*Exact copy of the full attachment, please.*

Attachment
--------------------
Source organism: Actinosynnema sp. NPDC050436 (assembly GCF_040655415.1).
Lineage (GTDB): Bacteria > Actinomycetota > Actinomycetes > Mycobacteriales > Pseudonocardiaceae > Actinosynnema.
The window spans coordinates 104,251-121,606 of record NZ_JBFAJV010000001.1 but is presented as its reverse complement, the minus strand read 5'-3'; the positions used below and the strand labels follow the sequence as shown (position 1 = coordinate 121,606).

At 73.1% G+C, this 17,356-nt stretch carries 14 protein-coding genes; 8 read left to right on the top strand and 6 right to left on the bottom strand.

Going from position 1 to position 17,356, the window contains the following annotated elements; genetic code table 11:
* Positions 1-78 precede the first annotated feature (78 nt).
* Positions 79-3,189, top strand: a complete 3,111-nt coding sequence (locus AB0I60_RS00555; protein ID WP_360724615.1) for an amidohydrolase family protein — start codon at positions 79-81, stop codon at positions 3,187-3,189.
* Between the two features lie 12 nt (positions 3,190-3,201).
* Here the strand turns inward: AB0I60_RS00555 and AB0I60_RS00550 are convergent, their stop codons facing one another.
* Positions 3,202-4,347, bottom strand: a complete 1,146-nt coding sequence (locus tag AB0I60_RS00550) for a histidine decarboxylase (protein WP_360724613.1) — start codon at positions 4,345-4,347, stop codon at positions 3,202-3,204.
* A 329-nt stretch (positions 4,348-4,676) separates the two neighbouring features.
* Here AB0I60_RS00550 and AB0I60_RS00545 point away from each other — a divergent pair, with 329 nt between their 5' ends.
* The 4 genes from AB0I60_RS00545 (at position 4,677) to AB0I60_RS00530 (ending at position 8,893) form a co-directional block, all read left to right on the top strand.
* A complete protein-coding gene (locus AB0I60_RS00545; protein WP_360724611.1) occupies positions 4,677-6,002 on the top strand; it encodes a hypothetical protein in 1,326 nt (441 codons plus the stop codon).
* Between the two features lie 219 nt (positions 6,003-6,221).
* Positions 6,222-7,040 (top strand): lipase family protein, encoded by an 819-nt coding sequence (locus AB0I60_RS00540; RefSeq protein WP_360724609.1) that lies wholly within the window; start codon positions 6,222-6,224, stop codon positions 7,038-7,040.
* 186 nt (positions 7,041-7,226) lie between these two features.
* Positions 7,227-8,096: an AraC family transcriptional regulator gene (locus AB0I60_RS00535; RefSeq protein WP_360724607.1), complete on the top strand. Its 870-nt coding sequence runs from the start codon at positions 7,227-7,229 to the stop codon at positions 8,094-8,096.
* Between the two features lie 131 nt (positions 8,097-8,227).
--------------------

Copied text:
Source organism: Actinosynnema sp. NPDC050436 (assembly GCF_040655415.1).
Lineage (GTDB): Bacteria > Actinomycetota > Actinomycetes > Mycobacteriales > Pseudonocardiaceae > Actinosynnema.
The window spans coordinates 104,251-121,606 of record NZ_JBFAJV010000001.1 but is presented as its reverse complement, the minus strand read 5'-3'; the positions used below and the strand labels follow the sequence as shown (position 1 = coordinate 121,606).

At 73.1% G+C, this 17,356-nt stretch carries 14 protein-coding genes; 8 read left to right on the top strand and 6 right to left on the bottom strand.

Going from position 1 to position 17,356, the window contains the following annotated elements; genetic code table 11:
* Positions 1-78 precede the first annotated feature (78 nt).
* Positions 79-3,189, top strand: a complete 3,111-nt coding sequence (locus AB0I60_RS00555; protein ID WP_360724615.1) for an amidohydrolase family protein — start codon at positions 79-81, stop codon at positions 3,187-3,189.
* Between the two features lie 12 nt (positions 3,190-3,201).
* Here the strand turns inward: AB0I60_RS00555 and AB0I60_RS00550 are convergent, their stop codons facing one another.
* Positions 3,202-4,347, bottom strand: a complete 1,146-nt coding sequence (locus tag AB0I60_RS00550) for a histidine decarboxylase (protein WP_360724613.1) — start codon at positions 4,345-4,347, stop codon at positions 3,202-3,204.
* A 329-nt stretch (positions 4,348-4,676) separates the two neighbouring features.
* Here AB0I60_RS00550 and AB0I60_RS00545 point away from each other — a divergent pair, with 329 nt between their 5' ends.
* The 4 genes from AB0I60_RS00545 (at position 4,677) to AB0I60_RS00530 (ending at position 8,893) form a co-directional block, all read left to right on the top strand.
* A complete protein-coding gene (locus AB0I60_RS00545; protein WP_360724611.1) occupies positions 4,677-6,002 on the top strand; it encodes a hypothetical protein in 1,326 nt (441 codons plus the stop codon).
* Between the two features lie 219 nt (positions 6,003-6,221).
* Positions 6,222-7,040 (top strand): lipase family protein, encoded by an 819-nt coding sequence (locus AB0I60_RS00540; RefSeq protein WP_360724609.1) that lies wholly within the window; start codon positions 6,222-6,224, stop codon positions 7,038-7,040.
* 186 nt (positions 7,041-7,226) lie between these two features.
* Positions 7,227-8,096: an AraC family transcriptional regulator gene (locus AB0I60_RS00535; RefSeq protein WP_360724607.1), complete on the top strand. Its 870-nt coding sequence runs from the start codon at positions 7,227-7,229 to the stop codon at positions 8,094-8,096.
* Between the two features lie 131 nt (positions 8,097-8,227).